Weekly Science Update

Friday, September 05, 2008
Confirmation of a Black Hole
In 1967, an X-ray sounding rocket discovered a fantastically bright source of X-ray emission coming from the direction of the constellation of Cygnus. Named Cyg X-3, it was soon identified as coincident with a variable source known to be bright as well at radio wavelengths. Astronomers have since been able to conclude that this object is really a binary star (that is, two objects orbiting around each other) in our galaxy, that it lies about 25,000 light-years away, and that one of the objects is a hot, massive star (soon to become a supernova) with strong winds. But what is the companion object, and why does it cause the pair to emit such intense X-ray emission? Astronomers have been trying to solve this question ever since.

There are two likely possibilities. The first is that the companion is a neutron star - the ultra-dense ash left behind after a supernova explosion. The second possibility is that the companion was originally so massive - more than about eight solar-masses - that its supernova explosion left behind a black hole. As material blowing from the hot star encounters the region around either dense companion, it will be heated to millions of degrees and emit X-rays.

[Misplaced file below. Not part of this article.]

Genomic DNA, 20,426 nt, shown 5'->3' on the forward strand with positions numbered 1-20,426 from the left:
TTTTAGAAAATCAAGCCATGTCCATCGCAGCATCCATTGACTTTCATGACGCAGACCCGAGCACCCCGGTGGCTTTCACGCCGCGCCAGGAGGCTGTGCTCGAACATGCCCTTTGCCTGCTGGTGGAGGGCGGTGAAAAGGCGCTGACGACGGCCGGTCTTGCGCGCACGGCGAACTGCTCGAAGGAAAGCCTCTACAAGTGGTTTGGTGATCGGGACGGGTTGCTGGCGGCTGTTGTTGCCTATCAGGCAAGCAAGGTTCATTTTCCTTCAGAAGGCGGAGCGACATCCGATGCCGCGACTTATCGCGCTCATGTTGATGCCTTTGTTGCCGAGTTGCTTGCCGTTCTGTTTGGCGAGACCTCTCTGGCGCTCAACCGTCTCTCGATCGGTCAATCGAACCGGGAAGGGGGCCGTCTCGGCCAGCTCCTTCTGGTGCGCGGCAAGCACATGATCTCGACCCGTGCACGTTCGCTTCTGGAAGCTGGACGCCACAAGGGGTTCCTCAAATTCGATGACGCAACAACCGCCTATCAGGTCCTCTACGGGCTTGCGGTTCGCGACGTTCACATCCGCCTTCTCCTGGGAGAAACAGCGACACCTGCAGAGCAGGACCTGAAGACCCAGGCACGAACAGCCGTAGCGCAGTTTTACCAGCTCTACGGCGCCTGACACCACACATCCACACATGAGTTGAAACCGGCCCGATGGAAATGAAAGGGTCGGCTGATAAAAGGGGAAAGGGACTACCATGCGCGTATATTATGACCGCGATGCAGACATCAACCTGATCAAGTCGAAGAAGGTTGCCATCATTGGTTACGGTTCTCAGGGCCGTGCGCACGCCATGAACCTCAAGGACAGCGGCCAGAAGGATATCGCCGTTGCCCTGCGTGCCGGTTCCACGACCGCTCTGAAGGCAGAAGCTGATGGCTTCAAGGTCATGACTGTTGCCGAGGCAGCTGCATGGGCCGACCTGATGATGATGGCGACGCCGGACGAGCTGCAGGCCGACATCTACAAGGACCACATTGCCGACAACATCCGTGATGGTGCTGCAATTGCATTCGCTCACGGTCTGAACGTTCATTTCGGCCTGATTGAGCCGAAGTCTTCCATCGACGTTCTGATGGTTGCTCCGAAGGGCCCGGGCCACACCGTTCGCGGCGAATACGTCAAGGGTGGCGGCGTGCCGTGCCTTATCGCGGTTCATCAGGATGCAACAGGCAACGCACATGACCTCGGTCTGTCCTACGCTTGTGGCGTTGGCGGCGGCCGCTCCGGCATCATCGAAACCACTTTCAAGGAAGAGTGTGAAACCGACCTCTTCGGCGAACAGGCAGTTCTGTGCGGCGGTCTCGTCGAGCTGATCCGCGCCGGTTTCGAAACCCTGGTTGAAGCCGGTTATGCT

SAO astronomer Michale McCollugh, together with two colleagues, has published an analysis of archival multi-wavelength data of Cyg X-3. Their analysis tries, for the first time, to account for the full behavior of the time-varying source -- its strong, weak, and intermediate phases of flaring emission, as well as the time-varying spectral character of the radiation. When the team compared its results with models and observations of known black hole and neutron binaries, they found that the Cyg-X-3 emission closely corresponds with that seem in black hole systems, both at X-ray and radio wavelengths, and that it differs from the emission seen in neutron star binaries. Although some additional analysis remains to be done, the results appear to have resolved at last one of the important lingering mysteries from the early days of X-ray astronomy.

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